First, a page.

Recent summits between India, Vietnam and Japan raised matters of mutual concern involving China, even if it was not mentioned by name. Though deals were done with China in mind, there are limits to how far they can go

Pragmatism is the guiding principle for Asia’s countries when it comes to China. While rising Chinese economic might, military strength and influence pose challenges, they also need to ensure cordial relations for the sake of development, prosperity, peace and stability. That has to be especially so for neighbours such as India, Vietnam and Japan, which have territorial disputes with Beijing.

Recent summits between Vietnamese Prime Minister Nguyen Xuan Phuc and his Indian and Japanese counterparts, Narendra Modi and Yoshihide Suga, raised matters of mutual concern involving China, but made no mention by name. There was no disguising where worries lay, though; defence deals were among agreements struck, the shoring up of Vietnam’s military being seen as important for mutual interests.

The disputed South China Sea, which Beijing claims 90 per cent of, is of interest to Vietnam for its rich fish stocks and oil and gas, while for India and Japan its waters are essential for shipping. At both summits, statements were made about adhering to international accords and ensuring non-militarisation.

But there are limits to how far pacts can go, Vietnam’s guiding principle for foreign policy being “three noes” – no to alliances, no to joining forces to fight another and no to basing rights for foreign troops.

So, while Phuc and Modi agreed on a plan of action for relations to 2023, the military aspect among the seven deals signed had limited reach. India has a US$100 million line of credit for Vietnam to build 12 high-speed patrol boats to improve coastal security. In his opening remarks at the summit, Modi said that peace, stability and prosperity were the nations’ “shared purpose in the Indo-Pacific region”.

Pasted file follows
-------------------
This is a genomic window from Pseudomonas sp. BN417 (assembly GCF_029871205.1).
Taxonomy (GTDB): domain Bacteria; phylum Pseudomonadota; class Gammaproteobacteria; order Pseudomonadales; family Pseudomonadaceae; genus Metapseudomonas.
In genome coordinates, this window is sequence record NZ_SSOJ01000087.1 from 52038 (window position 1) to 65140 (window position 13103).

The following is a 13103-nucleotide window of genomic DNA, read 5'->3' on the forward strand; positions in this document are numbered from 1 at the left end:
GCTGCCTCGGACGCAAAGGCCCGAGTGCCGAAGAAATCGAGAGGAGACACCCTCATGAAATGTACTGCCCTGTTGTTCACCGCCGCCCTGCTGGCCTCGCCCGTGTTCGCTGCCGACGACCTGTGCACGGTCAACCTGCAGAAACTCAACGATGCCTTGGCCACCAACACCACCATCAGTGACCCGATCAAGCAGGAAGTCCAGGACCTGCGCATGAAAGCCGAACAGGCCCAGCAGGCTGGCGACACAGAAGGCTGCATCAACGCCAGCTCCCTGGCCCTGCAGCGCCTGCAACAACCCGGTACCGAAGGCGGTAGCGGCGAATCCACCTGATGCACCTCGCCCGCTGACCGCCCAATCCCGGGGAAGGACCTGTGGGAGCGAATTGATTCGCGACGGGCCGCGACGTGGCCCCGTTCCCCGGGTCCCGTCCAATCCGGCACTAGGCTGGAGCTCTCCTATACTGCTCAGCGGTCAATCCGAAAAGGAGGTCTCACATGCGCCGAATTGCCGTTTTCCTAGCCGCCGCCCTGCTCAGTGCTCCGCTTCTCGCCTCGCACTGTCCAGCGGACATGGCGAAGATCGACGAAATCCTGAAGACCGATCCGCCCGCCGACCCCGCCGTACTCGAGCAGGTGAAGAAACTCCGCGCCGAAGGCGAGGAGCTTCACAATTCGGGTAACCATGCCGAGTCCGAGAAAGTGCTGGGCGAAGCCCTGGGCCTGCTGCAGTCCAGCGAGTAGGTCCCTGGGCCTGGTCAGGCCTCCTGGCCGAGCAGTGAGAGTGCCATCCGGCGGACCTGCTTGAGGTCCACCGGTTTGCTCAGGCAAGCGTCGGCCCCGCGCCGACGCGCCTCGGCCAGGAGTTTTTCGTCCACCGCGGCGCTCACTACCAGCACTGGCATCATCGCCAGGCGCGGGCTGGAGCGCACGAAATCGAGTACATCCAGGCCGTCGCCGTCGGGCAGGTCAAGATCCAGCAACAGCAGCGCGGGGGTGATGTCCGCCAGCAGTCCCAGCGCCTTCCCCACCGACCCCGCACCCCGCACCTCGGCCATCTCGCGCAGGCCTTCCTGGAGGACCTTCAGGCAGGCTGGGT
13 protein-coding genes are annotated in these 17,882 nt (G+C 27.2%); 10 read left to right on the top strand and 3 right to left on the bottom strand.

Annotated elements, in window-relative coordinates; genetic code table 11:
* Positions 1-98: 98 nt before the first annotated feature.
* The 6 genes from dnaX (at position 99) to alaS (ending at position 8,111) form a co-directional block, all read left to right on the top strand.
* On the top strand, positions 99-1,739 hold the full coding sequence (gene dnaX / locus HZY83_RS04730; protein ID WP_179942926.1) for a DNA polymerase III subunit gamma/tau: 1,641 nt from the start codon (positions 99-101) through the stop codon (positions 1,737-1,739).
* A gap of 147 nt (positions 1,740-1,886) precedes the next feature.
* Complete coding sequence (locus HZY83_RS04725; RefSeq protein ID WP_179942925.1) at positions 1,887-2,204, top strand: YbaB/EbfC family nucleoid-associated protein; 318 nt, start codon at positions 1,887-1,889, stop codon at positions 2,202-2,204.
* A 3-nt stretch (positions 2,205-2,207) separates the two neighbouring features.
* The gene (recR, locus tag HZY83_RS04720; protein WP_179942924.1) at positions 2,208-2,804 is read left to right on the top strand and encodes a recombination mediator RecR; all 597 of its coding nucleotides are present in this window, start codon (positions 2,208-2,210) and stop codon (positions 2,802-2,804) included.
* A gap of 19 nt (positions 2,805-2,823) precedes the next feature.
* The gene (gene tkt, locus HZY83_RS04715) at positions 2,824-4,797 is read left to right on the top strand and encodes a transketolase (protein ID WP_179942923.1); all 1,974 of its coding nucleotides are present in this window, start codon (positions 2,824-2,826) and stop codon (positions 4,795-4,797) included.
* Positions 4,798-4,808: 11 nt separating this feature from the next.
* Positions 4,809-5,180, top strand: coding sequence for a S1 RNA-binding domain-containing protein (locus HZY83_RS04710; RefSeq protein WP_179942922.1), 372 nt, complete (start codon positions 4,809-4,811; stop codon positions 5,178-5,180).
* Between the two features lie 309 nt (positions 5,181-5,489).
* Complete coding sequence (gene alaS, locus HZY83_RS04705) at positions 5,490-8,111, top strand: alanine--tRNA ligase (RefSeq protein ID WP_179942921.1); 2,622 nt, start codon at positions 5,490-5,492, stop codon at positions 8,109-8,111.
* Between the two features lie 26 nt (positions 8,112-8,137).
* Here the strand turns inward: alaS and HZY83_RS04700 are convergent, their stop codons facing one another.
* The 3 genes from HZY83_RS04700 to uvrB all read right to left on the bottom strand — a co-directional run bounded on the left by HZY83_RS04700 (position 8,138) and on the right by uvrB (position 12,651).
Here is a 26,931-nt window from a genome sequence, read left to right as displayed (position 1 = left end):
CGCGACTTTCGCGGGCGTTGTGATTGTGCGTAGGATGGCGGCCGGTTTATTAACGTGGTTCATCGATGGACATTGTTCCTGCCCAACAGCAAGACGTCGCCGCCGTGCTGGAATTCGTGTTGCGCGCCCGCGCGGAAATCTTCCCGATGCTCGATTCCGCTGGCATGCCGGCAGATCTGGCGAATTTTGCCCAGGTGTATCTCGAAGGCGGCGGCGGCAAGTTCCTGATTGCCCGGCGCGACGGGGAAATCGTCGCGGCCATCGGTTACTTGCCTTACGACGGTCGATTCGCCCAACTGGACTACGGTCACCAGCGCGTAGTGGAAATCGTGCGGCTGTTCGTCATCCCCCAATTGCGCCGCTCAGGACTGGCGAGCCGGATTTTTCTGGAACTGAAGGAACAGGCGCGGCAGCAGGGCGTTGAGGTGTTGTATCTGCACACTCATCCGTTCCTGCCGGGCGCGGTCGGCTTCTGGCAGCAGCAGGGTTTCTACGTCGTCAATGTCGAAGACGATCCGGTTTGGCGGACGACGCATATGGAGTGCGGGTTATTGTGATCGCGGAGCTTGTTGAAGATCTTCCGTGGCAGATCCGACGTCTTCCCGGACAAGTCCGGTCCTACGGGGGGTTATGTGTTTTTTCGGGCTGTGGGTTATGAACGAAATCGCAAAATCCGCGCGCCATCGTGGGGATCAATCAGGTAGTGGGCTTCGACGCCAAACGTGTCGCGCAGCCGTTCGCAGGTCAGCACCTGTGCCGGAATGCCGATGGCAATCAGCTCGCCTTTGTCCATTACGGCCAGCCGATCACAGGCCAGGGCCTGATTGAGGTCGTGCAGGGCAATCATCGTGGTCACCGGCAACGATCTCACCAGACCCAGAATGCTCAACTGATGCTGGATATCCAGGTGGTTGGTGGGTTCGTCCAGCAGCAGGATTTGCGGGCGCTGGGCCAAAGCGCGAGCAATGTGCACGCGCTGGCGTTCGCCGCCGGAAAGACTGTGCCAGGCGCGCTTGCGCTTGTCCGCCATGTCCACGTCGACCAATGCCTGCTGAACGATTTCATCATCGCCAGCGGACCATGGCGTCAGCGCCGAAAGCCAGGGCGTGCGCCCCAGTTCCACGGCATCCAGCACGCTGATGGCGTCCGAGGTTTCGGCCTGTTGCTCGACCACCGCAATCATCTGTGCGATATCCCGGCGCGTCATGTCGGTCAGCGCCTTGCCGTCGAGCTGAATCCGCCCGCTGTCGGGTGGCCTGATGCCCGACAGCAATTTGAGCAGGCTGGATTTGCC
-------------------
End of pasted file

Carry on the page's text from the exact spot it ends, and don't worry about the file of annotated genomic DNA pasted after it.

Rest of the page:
During Suga’s talks in October, an agreement was made to increase defence cooperation, with Japan making initial steps to export military equipment.

Defence and ensuring maritime rights and shipping are not the crux of relations with Vietnam, though; trade, manufacturing and supply chains are even more significant. Hanoi and New Delhi have a history of strong bilateral relations, particular respect being paid to India being a founding member of the Non-Aligned Movement.

Trade has grown substantially in the past two decades and Indian firms have major Vietnamese investments. But rising costs and the trade and technology dispute between China and the United States have enhanced Vietnam’s position, with electronics and telecoms firms relocating there to set up manufacturing hubs.

India and Japan have security concerns and geopolitical interests in Southeast Asia and defence deals with Vietnam make sense. But as long as they are broached sensibly, such pacts should not alarm Beijing.